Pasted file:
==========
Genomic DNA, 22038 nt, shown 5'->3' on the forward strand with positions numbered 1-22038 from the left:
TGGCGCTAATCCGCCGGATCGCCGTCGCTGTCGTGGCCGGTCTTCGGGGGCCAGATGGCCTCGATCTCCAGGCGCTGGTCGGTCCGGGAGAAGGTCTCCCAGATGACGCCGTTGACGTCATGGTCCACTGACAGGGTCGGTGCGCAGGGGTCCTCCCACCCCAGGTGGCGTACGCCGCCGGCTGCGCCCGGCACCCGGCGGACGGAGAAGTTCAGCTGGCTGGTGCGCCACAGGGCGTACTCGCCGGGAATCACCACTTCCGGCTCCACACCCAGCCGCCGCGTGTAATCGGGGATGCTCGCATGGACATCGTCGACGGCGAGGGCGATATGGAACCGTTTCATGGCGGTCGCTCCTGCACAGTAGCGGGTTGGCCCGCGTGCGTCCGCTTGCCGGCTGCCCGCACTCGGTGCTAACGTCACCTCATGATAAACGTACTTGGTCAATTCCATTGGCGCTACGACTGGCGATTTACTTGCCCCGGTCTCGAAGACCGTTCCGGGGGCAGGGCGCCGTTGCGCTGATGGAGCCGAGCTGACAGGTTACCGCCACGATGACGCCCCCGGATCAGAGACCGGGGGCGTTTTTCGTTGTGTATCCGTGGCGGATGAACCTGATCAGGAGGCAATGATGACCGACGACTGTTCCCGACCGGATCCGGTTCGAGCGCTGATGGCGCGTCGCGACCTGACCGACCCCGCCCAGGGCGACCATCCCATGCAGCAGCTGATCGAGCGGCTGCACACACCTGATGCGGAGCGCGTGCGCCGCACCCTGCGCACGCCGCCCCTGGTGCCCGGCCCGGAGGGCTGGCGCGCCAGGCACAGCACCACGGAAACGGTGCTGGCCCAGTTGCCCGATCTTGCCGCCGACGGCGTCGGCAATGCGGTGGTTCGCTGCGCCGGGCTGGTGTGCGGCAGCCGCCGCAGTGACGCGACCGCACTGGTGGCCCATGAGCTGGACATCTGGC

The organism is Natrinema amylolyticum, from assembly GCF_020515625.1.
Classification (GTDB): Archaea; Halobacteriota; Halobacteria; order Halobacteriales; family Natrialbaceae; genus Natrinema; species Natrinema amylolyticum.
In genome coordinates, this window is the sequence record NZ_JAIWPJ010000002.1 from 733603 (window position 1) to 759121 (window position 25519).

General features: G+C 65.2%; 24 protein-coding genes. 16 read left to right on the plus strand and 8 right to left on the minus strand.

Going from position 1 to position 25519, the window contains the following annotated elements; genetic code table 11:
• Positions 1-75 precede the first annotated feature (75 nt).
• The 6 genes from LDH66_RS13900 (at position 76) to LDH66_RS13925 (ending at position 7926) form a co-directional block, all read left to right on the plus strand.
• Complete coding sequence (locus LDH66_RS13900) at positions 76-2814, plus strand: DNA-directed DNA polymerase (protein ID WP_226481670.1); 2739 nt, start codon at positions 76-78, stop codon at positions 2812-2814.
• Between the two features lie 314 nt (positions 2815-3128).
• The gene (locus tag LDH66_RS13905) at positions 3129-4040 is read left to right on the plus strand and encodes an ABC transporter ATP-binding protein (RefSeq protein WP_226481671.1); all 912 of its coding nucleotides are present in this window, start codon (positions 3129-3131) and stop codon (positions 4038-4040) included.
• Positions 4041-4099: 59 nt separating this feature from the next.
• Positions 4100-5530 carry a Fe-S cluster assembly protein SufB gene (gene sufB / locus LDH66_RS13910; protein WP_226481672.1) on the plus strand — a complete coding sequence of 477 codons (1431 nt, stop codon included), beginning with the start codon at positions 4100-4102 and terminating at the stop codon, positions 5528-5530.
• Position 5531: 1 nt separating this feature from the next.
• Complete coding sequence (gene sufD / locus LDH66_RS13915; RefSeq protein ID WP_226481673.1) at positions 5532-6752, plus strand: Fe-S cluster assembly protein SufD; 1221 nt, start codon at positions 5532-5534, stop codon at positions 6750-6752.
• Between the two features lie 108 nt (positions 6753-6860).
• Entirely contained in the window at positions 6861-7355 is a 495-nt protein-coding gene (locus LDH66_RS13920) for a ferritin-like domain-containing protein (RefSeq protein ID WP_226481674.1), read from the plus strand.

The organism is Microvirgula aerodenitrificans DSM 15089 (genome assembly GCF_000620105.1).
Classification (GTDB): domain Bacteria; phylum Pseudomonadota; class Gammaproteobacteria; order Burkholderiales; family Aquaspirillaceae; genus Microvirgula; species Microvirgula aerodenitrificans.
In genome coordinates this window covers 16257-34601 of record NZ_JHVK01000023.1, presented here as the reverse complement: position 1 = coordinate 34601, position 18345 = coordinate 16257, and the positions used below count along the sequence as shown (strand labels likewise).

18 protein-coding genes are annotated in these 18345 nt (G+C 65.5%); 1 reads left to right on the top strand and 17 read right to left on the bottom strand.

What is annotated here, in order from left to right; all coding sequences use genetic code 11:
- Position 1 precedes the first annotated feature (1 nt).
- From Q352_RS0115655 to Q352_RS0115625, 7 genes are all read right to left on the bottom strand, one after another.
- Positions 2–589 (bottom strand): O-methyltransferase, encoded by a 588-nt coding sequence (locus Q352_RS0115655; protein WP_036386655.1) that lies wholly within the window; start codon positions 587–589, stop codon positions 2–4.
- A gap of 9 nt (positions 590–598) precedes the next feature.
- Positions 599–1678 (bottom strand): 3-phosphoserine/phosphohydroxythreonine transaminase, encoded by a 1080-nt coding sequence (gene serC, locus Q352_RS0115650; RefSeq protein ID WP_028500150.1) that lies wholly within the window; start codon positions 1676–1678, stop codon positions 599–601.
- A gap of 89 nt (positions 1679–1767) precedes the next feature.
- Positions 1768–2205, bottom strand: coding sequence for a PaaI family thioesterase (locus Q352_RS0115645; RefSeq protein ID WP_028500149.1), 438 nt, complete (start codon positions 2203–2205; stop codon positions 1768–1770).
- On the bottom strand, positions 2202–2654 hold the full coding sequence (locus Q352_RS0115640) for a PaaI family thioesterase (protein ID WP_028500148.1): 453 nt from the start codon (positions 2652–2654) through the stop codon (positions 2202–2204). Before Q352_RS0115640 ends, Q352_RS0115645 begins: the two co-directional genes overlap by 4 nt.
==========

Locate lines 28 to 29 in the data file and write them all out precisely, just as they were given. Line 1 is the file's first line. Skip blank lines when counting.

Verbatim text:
- Positions 599–1678 (bottom strand): 3-phosphoserine/phosphohydroxythreonine transaminase, encoded by a 1080-nt coding sequence (gene serC, locus Q352_RS0115650; RefSeq protein ID WP_028500150.1) that lies wholly within the window; start codon positions 1676–1678, stop codon positions 599–601.
- A gap of 89 nt (positions 1679–1767) precedes the next feature.